How Sweet it Isn’t…

 

photo (9)

When I heard the latest dietary guidelines recommend that adults limit their intake of added sugars to no more than 10 percent of their daily calories, I was thrilled! Finally, we’re admitting that sugar is a/the major cause of obesity and disease in our country, and I’m glad that’s reflected in the latest guidelines. Over the last 11 years of my fitness and  health coaching career, I’ve placed a huge emphasis on cleaning up my diet, and I’m proud to say I’m much healthier than I was before I started this journey. But, there’s always room for improvement and it’s always important to re-evaluate nutrition every now and again. So lately, my husband and I have been paying much more attention to the added sugars in some of our favorite foods, and it’s been a really good wake up call.

My favorite Greek yogurts, for example, can have 15-25 grams of sugar in them. The gluten free granola I sometimes sprinkle on top? 17 grams. The Clif bars we take on our weekend hikes: 22 grams. And then there’s the less obvious stuff: what’s in salad dressing, tomato sauce, the honey or maple syrup I use in cooking. That piece of dark chocolate I must have every day… I mean, it’s a good thing I bake as rarely as I do…that would really make the sugar grams add up!

So, needless to say, we’ve learned a lot by reading and re-reading the nutrition labels of our favorite “healthy” foods. And we’re not giving them all up. But, we are choosing to make simple swaps to lower our daily intake of added sugars. Here are some of the simple swaps I’ve made so far:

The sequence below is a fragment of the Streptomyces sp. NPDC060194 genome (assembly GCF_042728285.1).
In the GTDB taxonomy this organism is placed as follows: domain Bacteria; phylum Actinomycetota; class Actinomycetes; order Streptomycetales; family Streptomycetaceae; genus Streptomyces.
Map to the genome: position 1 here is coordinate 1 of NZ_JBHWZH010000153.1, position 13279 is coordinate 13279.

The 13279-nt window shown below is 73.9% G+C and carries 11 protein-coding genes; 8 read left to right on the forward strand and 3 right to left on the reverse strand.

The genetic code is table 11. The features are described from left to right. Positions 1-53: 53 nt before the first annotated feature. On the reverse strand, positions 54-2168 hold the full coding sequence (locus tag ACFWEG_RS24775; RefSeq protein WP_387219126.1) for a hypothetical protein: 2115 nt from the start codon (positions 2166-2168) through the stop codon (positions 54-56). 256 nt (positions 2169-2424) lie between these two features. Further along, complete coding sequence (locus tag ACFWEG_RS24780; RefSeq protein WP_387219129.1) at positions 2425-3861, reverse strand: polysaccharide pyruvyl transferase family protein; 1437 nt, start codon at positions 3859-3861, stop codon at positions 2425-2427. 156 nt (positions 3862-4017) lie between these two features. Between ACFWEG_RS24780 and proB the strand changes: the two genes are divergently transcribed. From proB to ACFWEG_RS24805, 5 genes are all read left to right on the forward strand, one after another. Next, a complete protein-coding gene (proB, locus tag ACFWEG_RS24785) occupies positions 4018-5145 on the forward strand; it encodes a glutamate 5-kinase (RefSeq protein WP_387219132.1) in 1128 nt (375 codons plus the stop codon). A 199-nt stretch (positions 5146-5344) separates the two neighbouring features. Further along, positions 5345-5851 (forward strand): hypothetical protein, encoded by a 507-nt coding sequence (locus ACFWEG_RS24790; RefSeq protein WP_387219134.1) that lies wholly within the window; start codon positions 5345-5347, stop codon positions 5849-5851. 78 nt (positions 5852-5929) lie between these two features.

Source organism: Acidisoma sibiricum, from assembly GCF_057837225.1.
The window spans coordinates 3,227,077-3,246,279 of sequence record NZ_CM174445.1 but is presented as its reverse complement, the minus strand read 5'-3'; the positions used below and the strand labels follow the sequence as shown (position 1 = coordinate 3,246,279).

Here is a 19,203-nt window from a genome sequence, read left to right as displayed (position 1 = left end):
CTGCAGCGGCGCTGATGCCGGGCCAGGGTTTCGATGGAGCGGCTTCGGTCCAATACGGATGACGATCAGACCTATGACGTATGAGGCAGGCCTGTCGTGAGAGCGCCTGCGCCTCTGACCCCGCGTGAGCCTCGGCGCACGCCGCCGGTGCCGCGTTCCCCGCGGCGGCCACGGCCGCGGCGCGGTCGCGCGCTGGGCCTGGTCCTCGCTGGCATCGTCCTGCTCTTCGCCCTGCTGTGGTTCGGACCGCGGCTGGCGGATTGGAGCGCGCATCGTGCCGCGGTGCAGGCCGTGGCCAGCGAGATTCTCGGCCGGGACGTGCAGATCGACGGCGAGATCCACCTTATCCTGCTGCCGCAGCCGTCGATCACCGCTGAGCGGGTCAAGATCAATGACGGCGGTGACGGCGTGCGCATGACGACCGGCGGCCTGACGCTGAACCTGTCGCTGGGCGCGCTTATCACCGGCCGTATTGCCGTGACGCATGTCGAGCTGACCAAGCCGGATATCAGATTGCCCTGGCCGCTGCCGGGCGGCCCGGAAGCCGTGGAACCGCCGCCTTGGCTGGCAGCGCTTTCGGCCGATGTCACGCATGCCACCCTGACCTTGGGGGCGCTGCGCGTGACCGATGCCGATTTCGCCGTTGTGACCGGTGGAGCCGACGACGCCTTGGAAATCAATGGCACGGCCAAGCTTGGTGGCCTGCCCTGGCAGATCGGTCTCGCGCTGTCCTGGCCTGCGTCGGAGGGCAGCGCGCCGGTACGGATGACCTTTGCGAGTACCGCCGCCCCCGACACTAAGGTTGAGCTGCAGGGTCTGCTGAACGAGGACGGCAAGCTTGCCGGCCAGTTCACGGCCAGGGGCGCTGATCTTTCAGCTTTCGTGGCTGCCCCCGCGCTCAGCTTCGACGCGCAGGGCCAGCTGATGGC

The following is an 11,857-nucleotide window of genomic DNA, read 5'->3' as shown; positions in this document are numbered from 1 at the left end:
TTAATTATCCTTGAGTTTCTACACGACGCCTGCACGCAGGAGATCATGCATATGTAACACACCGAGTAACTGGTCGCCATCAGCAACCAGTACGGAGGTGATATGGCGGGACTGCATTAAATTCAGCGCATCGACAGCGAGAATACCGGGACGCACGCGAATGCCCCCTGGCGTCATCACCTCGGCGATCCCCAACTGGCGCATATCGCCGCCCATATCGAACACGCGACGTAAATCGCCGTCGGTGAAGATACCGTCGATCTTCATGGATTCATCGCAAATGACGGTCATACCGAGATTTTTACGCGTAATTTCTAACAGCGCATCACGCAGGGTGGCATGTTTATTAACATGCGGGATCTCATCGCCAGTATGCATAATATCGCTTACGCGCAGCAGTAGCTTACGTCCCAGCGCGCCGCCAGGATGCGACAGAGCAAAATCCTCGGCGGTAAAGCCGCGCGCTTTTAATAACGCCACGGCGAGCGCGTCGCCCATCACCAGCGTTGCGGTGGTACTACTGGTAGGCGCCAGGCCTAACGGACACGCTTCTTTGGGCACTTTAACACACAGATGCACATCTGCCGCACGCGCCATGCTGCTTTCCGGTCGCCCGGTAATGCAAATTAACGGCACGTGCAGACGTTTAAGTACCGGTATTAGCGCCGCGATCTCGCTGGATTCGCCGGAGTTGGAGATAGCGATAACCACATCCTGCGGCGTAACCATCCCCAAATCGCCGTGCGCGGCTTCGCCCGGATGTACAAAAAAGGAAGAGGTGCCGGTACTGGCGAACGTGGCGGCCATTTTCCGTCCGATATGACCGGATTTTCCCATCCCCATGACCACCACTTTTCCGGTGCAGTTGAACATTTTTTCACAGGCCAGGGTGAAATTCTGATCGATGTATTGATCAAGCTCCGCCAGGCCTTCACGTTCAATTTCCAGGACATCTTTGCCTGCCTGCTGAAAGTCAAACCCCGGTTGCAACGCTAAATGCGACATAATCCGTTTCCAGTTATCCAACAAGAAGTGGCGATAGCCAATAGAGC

• Switching from vanilla Greek yogurt to plain Greek yogurt: Save 9 to 16 grams of sugar per serving. (Tip: this can take some time to get used to, so I recommend adding cinnamon, a little fruit and maybe some chia seeds…so good!)
  • Sprinkling walnuts on top of my yogurt instead of granola: 16 grams less sugar per serving
  • Making my own trail mix (from nuts and seeds) instead of eating store bought: 9 grams less sugar per serving
  • Cooking chicken with a little olive oil and homemade spice blends instead of with barbeque sauce or other marinades: Saves at least 10-12 grams of sugar per serving.

Other ideas my clients and I have found helpful include:

photo (8) Homemade overnight oats…tell me this doesn’t look better than anything you can get in a packet…

  • Making plain oatmeal with cinnamon and chopped nuts instead of flavored instant oatmeal or “healthy” cold cereals:  Save 12-16 grams of sugar per serving
  • Buying flavored seltzer instead of vitamin water or iced tea:  Save at least 32 grams of sugar. Whoa!
  • Toss olive oil, some lemon and garlic on your next salad instead of store bought dressings: Save about 10 grams of sugar (sometimes more!

I encourage you to take a few days and really look at what you’re eating. Look at the sugar content and decide if there’s a way you can reduce your sugar intake a little bit each week. I’m not talking major changes…little swaps add up. Feel free to share your swaps…I’m always looking for new ideas!

For more info about the 2015-2020 dietary guidelines, look here:

http://health.gov/dietaryguidelines/2015/guidelines/

 

 

 

 

 

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